Saint Cardinal John Henry Newman
Saint Cardinal John Henry Newman
Prophetic Witness of the Laity in the Present Crisis of the Church

In a recent article Rev. James Schall, SJ. asks if the present sexual abuse crisis is the greatest upheaval of the Church since the Protestant Reformation. I would argue that in some sense this crisis is worse. It is a very deep moral and doctrinal crisis connected with grave faults of commission and omission by the Church’s shepherds.
Many refer to the current crisis as a purification by God of His Church, a reality that reminds us of Jesus’ purification of the Temple. The instrument of this purification has been, as in 2002, the voice of the public media and the courts, rather than the Church’s bishops. God established in the Church an office for teaching, sanctifying,and governing. Many pastors have seriously failed in their duties. Each pastor needs  to examine his own actions.
In light of the public silence of the overwhelming majority of US bishops to this crisis we must ask: What is the role of the faithful laity in this purification? Like the clergy they share, in their own way, in the triple gifts or Office of Christ. As baptized members of the Body of Christ the laity participate in Christ’s priesthood, in His threefold office of teaching, sanctifying and governing. They must safeguard the faith and the spiritual life, and as much as possible, the material well-being of the faithful.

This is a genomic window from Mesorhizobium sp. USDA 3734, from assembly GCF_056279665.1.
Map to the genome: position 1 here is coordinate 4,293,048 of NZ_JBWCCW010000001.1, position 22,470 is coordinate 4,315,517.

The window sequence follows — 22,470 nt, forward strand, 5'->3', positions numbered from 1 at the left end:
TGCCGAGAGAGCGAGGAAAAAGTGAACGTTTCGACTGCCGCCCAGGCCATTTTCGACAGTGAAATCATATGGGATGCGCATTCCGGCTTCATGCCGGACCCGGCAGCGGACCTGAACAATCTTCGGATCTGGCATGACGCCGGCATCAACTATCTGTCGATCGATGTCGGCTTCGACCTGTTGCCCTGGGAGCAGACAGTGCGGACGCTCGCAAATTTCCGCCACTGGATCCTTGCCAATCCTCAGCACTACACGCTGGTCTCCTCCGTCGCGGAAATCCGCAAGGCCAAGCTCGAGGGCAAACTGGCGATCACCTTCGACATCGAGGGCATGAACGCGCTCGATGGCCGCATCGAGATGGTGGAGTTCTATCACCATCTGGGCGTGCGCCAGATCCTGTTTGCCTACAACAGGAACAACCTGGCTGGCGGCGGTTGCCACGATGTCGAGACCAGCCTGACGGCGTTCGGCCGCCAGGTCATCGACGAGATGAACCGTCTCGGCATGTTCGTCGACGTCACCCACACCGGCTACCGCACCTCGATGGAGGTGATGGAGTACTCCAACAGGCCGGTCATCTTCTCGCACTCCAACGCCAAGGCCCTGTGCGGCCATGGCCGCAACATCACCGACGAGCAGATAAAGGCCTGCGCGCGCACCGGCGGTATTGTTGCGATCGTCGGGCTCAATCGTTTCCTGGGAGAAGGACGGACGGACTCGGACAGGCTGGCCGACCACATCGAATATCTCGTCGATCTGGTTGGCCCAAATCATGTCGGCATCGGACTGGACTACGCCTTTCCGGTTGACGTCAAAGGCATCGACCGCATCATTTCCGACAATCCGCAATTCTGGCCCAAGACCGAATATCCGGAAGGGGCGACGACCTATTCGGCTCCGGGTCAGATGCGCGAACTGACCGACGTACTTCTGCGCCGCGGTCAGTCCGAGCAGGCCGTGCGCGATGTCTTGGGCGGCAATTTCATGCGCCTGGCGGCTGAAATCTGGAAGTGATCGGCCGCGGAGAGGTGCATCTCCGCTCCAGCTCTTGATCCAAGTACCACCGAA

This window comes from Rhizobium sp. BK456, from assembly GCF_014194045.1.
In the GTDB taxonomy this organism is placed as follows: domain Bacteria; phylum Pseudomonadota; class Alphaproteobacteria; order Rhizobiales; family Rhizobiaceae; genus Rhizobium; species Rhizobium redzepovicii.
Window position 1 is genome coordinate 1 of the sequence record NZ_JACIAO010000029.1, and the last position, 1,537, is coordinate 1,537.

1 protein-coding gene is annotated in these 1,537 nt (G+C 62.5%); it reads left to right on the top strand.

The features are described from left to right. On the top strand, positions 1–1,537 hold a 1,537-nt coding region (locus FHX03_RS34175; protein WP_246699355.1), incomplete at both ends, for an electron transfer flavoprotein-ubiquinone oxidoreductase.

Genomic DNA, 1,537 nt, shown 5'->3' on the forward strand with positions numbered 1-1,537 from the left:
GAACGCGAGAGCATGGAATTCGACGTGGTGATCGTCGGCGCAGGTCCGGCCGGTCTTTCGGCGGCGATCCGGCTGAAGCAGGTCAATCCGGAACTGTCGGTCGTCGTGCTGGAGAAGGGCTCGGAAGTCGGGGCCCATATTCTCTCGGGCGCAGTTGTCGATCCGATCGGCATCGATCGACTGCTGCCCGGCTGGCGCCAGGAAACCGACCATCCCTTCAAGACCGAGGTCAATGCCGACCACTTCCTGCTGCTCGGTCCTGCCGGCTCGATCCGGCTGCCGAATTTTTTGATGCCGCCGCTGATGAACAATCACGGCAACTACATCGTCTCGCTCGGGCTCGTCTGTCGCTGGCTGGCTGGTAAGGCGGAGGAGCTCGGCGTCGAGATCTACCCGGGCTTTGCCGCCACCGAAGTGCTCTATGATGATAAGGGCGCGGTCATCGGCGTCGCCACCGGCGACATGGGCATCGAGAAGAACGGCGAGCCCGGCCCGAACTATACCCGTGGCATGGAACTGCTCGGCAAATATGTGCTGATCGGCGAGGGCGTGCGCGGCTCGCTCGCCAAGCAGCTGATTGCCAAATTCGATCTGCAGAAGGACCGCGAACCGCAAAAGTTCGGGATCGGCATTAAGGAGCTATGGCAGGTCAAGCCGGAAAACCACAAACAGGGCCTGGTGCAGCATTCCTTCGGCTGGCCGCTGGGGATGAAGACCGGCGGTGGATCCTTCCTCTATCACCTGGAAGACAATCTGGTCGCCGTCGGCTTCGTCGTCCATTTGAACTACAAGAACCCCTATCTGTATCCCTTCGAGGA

The laity not only teach the faith at home but in schools, universities, and seminaries. Lay people work in ecclesiastical tribunals and chanceries in ways sanctioned by canon law. And in living their own vocations they sanctify themselves and others: they sanctify the Church.
In a special way the laity strengthen and safeguard tradition. As Blessed Newman explained they serve as witness of what the Church believes and has always believed. Furthermore they do so by holding the clergy accountable, both in the daily exercise of their commission as well as in matters of greater importance.
No one in the Church is above the truth. No one is above the moral law. There are times when lay persons must speak the truth boldly to oppose grave abuses by the teachers of the faith. Two notable examples in Church history, although different in nature, are those of St. Catherine of Siena and St. Thomas More.
In the Gospel Jesus enjoins His followers to correct one another when necessary, and He specifies that when someone does not accept correction, that person should be denounced publicly. Jesus’ words are not addressed to the clergy; they are addressed to all of His followers.
The faithful laity are called to exercise a prophetic defense against evil actions in the Church. To correct bishops, the pope included, the laity must e

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